The fate of Inaki de Juana Chaos, a Basque terrorist who served 18 years for 25 murders, was hanging in the balance last night as he appeared near to death after 93 days on hunger strike.
For Basque nationalists, his treatment by the Spanish state is a travesty unworthy of a democracy. On the point of release from jail last year, De Juana Chaos was suddenly sentenced to 12 more years for two rambling articles he had written for a Basque newspaper.
If the Eta hard man dies, he will become a martyr for the Basque separatists and probably unleash a fresh round of bombings.
But if the Spanish government shows any sign of leniency with such a hated Eta figurehead, it may plunge the Socialists into their deepest crisis yet.
De Juana Chaos, the former head of the so-called "Madrid commando" of Basque separatists Eta, started his hunger strike after being convicted of making terrorist threats and jailed for a further lengthy stretch.
Though he had been sentenced to 3,000 years behind bars for a series of terrorist attacks, he served 18 years - the maximum sentence possible - and expected to be released. Prosecutors then brought a fresh case against the hardline former military head of the organisation, accusing him of making terrorist threats in newspaper articles. The articles were published in the pro-Eta newspaper Gara in December 2004.
In The Shield and Gallizo, De Juana Chaos made rambling threats to a number of prison governors and claimed Eta prisoners were being sexually tortured.
In The Shield, De Juana Chaos wrote: "Conniving judges, corrupt politicians, torture professionals, ruthless jailers, you are boring. You don't deserve any respect or consideration."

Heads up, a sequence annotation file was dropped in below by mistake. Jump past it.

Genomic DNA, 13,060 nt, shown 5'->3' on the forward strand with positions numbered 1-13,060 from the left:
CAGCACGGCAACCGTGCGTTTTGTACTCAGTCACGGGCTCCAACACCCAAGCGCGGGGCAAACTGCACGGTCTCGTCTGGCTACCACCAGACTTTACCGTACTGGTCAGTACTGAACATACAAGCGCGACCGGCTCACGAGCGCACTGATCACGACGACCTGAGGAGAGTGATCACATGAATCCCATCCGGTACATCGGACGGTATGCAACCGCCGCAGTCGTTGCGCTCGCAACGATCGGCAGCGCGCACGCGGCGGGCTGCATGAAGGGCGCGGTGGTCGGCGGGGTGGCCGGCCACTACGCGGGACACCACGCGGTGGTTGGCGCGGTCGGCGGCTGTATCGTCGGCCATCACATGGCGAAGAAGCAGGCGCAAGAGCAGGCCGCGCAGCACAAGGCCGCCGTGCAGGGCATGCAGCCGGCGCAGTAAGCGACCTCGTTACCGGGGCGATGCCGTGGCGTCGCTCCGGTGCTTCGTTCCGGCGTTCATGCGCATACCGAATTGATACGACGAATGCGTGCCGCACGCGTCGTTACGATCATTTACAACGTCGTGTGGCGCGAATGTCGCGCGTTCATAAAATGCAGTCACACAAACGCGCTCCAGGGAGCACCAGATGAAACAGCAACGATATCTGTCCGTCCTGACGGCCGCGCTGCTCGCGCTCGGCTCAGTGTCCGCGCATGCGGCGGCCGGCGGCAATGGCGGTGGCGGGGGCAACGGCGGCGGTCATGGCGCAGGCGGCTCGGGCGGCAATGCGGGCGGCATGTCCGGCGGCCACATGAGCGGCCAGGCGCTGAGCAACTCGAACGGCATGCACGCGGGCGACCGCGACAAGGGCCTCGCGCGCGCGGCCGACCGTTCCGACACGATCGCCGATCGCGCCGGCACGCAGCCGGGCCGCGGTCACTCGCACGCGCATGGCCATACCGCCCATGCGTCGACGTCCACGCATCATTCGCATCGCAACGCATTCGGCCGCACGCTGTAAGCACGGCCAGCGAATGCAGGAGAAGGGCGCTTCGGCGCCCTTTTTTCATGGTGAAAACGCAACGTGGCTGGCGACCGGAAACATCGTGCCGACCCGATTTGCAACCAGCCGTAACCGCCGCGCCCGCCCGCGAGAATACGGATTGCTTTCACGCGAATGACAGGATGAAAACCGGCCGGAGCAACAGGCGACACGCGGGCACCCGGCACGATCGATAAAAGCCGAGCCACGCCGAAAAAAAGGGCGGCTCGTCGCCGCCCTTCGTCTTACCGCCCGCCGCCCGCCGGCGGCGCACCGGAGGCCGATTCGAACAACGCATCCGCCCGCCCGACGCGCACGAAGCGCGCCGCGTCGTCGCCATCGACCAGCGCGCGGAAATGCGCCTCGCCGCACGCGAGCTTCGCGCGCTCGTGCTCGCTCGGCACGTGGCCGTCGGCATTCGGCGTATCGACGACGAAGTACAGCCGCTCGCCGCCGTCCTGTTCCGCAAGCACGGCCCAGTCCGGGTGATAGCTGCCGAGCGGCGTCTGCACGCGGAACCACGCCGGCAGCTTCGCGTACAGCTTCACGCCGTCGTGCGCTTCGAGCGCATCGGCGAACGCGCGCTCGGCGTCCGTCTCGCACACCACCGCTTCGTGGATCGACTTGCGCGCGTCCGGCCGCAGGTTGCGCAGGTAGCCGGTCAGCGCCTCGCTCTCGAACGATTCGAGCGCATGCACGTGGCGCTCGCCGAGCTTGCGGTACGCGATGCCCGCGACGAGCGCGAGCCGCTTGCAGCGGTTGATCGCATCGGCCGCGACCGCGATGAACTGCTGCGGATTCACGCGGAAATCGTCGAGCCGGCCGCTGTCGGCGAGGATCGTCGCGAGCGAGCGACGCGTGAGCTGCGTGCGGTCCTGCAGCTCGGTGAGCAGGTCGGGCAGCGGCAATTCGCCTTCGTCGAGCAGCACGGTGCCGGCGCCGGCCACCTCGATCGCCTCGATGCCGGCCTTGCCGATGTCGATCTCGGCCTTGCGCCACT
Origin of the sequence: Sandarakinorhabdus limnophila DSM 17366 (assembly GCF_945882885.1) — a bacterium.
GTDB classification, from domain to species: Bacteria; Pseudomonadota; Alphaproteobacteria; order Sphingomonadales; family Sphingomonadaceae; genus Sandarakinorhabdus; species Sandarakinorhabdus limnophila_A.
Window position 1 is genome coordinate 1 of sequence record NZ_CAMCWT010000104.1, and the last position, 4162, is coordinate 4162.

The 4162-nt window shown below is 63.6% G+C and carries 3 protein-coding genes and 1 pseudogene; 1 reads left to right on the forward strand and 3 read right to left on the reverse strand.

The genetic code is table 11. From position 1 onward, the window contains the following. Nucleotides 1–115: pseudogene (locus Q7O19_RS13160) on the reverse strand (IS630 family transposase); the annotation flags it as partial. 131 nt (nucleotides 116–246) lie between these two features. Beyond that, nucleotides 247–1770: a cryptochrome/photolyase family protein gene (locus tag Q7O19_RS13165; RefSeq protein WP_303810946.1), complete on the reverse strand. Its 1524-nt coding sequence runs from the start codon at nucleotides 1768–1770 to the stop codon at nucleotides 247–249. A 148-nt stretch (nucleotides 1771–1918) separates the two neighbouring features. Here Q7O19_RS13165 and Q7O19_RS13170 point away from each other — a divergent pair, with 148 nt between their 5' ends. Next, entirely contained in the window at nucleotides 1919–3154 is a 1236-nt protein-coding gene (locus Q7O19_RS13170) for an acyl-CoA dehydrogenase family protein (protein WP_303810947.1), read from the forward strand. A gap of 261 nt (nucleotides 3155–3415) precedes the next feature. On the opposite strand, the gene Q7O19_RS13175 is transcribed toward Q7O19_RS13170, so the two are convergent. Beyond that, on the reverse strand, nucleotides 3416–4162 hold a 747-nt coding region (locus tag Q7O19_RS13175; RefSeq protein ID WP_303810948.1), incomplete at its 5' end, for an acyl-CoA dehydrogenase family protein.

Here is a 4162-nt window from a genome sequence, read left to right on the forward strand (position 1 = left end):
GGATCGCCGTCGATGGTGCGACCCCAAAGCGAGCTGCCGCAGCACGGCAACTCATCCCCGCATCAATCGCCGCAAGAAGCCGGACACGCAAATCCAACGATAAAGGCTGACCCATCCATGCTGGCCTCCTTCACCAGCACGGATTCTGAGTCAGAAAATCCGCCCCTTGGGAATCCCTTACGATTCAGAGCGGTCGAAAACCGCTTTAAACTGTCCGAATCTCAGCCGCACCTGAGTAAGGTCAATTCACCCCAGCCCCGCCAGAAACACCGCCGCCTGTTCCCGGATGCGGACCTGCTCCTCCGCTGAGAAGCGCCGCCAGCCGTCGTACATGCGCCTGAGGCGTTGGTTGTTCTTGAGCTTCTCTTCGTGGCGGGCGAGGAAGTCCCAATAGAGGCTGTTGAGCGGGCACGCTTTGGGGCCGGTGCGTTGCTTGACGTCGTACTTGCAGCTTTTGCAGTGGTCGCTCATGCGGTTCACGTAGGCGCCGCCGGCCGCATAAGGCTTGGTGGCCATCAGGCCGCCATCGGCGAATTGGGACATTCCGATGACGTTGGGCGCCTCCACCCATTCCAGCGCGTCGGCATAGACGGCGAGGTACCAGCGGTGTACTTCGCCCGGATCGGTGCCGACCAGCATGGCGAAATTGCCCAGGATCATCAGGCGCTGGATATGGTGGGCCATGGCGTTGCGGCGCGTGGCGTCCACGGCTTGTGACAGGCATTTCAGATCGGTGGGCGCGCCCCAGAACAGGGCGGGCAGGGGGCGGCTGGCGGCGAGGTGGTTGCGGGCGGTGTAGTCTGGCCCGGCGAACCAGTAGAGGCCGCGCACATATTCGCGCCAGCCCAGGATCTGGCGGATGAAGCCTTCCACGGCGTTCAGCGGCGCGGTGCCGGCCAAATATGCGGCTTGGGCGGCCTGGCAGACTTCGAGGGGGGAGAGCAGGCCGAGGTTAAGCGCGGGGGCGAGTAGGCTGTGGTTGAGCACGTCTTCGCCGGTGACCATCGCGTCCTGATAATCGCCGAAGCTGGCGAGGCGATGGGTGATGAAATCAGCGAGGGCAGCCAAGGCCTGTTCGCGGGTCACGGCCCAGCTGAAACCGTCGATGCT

In Gallizo, he made a series of disparaging remarks about prison governors.
The court convicted him of making terrorist threats and he was handed the 12-year prison sentence, whose severity was based partly on his previous crimes. Back behind bars, De Juana Chaos started a hunger strike "to the death" last year during the fledgling peace process.
His fate has dominated debate in Spain this week after The Times interviewed De Juana Chaos in his secure prison hospital room and published a picture of the painfully thin terrorist.
In the interview, he said: "I am completely in agreement with the democratic process of dialogue and negotiation... to resolve the political conflict between the Basque region and the French and Spanish states."
But despite his apparent desire to see a peaceful end to the crisis which has claimed more than 800 lives, many in Spain, including Eta victims' groups, said De Juana Chaos showed no remorse.Reuse content